Home and garden maintenance

Yes, service providers are allowed to enter the premises of the community on the condition that they comply with the community rules.

The property information is available online. You may visit the community portal and log in to your account and click on ‘My Documents’ on the sidebar menu. Please click on the available button to access the villa drawings and paint code. If drawings and paint codes are not readily available, you may place a request online and you will receive these in your registered email address.

No, you do not need to seek permission.

Yes. Please log onto your community portal and select ‘Home Modifications’ from the sidebar to apply for an NOC. 

If the trees are common property, it is the responsibility of the community manager. However, if they are within your garden, you are responsible for their maintenance whether you are the owner or tenant.

No, the common property may not be used permanently by any individual.

For any changes to your villa or back garden, you must first seek permission from Emaar. Please log onto your community portal and select ‘Home Modifications’ from the side bar to apply for an NOC. All trees must be planted at least 1.5 metres away from villa boundary walls and Conocarpus lancifolius (Damas) trees are NOT permitted.

If the tree is in the common area, we will instruct our landscaping service provider to prune the overgrown branch. However, if the issue is pertaining to your neighbours’ property, we recommend you speak to them to request their gardener trims the plants. If you need assistance, contact ECM at 800 EMAAR (36227) and we can issue them a notice to request they prune the overgrown plant(s).

The shrubs and trees within your property must be maintained as per the community rules.

Your gardener is responsible for collecting and properly disposing of landscaping waste and debris from your garden and this should be included in your private maintenance contract. However, small quantities of landscaping waste, neatly bundled and placed inside your garbage bin, will be collected with household waste.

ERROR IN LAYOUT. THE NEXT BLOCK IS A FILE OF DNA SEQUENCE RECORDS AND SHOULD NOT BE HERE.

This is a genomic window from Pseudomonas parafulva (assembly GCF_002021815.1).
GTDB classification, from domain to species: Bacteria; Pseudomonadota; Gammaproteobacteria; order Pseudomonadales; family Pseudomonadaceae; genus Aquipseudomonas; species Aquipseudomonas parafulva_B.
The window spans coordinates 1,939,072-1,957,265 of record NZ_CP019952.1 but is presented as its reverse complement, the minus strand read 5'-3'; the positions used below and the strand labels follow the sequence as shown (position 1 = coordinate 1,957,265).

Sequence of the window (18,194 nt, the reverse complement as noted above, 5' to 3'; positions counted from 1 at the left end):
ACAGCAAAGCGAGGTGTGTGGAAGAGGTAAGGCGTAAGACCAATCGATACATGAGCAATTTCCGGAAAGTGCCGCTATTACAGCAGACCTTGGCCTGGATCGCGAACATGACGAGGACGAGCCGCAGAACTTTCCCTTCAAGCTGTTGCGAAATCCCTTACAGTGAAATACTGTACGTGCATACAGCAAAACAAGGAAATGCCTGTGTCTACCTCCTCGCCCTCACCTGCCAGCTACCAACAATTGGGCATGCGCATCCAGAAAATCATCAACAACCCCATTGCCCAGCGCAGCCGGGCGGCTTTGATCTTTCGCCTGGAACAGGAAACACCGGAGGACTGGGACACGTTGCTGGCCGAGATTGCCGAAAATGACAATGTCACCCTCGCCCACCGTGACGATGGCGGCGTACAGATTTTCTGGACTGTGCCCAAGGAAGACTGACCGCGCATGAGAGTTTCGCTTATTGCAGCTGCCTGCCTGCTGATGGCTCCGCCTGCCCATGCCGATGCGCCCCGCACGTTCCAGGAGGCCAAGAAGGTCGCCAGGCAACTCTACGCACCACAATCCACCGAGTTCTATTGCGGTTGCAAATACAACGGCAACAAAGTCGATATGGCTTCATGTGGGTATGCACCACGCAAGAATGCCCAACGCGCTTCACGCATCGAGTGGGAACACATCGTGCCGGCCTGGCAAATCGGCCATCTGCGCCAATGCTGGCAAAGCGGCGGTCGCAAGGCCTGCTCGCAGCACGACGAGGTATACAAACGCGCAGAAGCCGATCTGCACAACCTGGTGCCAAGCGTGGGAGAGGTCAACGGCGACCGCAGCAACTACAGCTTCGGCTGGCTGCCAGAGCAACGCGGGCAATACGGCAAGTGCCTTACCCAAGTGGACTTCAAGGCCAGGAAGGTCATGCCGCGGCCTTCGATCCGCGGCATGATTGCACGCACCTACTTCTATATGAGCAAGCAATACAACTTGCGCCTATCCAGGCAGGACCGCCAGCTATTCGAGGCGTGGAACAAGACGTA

If the shrubs are in the common area, they are under the jurisdiction of the community manager and are maintained by the appointed landscaping team. These plants must be trimmed to a specific standard to protect the overall design and aesthetics of the community.

The shrubs and trees planted in the common area belong to the community manager as a whole and no changes may be made by individual owners. This protects the overall design and aesthetics of the community.

All common area trees are under the jurisdiction of the community manager and the overall landscaping design and aesthetics must be preserved, therefore removal is not possible. However, any encroaching branches will be trimmed and the trees will be maintained as per the approved standard.

Many of the trees in the community periodically shed leaves and/or flowers throughout the year as part of their natural growth cycle. All common area trees are under the jurisdiction of the community manager and the overall landscaping design and aesthetics must be preserved, therefore removal is not possible. However, any encroaching branches will be trimmed.

Yes! We hear and see horror story after horror story from residents who’ve faced major problems caused by Damas trees. The trees are not at all suitable for use in villa gardens and we encourage you to replace them with suitable replacements.

The trees in Emaar South are periodically treated with a copper sulfate-based fungicide targeting fungal infections. This is neither paint, nor permanent, and the coating will wear away with time.

Please report the leak and approximate location to our team by contacting 800 EMAAR (36227).

Deciduous trees, those which shed their leaves annually, are unusual in Dubai, and as a result, our hotline lights up with inquiries each spring as the Delonix regia trees in community streetscapes turn bare. The trees are not dying; they are simply shedding their leaves.Once the warmer weather hits, they will burst into flame-coloured blossoms before re-growing their leaves. Many of the other trees used in the streetscape become yellow-ish and partially shed their leaves this time of year as well – this is normal too, and if you look closely you will see new leaf growth.